When it comes to paint, do the Belgians know best? Mineral-based, natural limewash is a Belgian basic with a chalky, nuanced texture that only gets better with age. Environmentally friendly and used for centuries, limewash is one of the original house paints. Should it be on your short list?

A limewashed wall in a room by Axel Vervoordt. See more of the Belgian design impresario&#8
Above: A limewashed wall in a room by Axel Vervoordt. See more of the Belgian design impresario’s work in our post about the Penthouse Suite at New York’s Greenwich Hotel that he designed for Robert De Niro.

What is limewash?

An ancient house staple dating back to Roman times, limewash is made from limestone that’s been crushed, burned, and mixed with water to make a lime putty. The putty is aged and then thinned with water and colored with natural pigments. Limewash creates surfaces that are mottled and matte with a chalky texture something like suede. It lends a depth and luminosity to flat walls.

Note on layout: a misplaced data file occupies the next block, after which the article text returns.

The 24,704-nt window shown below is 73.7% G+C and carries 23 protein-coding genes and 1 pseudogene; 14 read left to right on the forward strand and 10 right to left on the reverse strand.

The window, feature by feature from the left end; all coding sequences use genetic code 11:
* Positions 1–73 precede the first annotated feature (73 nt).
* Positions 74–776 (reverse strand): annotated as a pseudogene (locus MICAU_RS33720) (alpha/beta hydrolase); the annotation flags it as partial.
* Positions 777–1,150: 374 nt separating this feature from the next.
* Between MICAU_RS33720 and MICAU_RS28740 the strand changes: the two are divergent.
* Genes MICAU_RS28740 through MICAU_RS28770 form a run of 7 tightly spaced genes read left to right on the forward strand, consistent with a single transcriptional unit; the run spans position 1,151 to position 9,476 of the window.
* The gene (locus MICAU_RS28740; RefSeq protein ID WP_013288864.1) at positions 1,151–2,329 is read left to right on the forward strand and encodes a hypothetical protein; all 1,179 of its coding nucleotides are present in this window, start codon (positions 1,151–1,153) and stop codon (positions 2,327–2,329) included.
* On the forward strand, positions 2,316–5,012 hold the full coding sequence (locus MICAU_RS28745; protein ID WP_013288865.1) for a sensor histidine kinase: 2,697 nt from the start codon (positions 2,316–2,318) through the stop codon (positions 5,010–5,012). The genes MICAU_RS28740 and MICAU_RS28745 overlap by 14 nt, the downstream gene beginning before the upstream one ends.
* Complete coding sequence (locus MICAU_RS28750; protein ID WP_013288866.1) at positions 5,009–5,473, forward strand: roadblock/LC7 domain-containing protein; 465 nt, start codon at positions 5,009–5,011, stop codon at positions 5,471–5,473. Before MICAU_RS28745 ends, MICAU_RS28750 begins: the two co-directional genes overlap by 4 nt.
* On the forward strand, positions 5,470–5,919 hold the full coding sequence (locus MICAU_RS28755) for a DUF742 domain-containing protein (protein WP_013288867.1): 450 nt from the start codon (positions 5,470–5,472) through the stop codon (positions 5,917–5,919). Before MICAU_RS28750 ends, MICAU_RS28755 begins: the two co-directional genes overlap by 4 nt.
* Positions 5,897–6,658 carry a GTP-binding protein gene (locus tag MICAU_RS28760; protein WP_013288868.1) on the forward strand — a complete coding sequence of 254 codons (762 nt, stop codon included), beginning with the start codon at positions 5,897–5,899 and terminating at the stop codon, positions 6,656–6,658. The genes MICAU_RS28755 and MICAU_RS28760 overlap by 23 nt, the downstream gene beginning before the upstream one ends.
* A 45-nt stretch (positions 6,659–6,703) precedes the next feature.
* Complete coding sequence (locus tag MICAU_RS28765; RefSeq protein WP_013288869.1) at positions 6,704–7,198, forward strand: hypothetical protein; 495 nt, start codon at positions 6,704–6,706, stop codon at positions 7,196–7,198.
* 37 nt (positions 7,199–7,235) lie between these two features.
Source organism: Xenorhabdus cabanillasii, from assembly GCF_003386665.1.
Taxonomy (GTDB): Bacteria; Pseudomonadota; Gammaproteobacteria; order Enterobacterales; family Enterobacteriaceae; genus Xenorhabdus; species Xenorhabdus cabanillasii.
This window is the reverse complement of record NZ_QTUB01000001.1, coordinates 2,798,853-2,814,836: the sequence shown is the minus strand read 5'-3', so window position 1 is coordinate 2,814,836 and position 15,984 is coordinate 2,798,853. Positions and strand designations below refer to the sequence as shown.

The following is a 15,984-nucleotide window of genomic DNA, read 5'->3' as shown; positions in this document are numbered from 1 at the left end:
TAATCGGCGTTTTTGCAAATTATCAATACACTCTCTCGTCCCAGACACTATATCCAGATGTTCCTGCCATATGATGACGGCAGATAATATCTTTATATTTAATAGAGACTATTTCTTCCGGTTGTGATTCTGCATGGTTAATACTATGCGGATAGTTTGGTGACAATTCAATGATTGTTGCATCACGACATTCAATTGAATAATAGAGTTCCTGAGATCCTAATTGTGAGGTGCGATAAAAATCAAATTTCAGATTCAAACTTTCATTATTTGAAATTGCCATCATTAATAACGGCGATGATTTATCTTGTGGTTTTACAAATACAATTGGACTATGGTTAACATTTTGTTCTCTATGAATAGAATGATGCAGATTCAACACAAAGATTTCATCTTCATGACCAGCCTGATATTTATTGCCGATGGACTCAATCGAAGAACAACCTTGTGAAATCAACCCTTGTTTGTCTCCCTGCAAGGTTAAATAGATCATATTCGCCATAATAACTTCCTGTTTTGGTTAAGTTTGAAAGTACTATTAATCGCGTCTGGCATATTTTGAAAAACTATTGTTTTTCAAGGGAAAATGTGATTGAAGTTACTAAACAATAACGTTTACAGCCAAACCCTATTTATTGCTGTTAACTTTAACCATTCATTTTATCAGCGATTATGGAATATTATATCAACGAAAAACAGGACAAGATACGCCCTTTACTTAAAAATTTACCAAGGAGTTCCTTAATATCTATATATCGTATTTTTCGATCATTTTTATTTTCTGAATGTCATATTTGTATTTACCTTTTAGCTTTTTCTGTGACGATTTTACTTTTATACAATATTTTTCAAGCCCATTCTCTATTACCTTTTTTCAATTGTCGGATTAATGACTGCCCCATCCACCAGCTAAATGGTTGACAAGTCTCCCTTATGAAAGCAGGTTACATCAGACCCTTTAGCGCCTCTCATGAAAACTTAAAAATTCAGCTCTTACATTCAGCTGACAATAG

Limewash creates a textured, shadowy effect. Photograph from Kalklitir, a lime-paint company.
Above: Limewash creates a textured, shadowy effect. Photograph from Kalklitir, a lime-paint company.

Is limewash environmentally friendly?

Free of solvents that have pushed paints to the top of the household environmental hazards list, traditional limewash is made from natural lime and natural pigments. Even some modern varieties that contain additional binding agents use mineral additives that keep the environmentally-friendly attributes intact.

Lime’s high pH level means microorganisms can’t survive, which adds a hypoallergenic quality. Proponents also argue that limewash has a chemical makeup that removes odors (and harmful CO2), improving interior air quality.

Light-colored limewash walls at the Moka & Vanille Bed & Breakfast in Heusden-Zolder, Belgium.
Above: Light-colored limewash walls at the Moka & Vanille Bed & Breakfast in Heusden-Zolder, Belgium.



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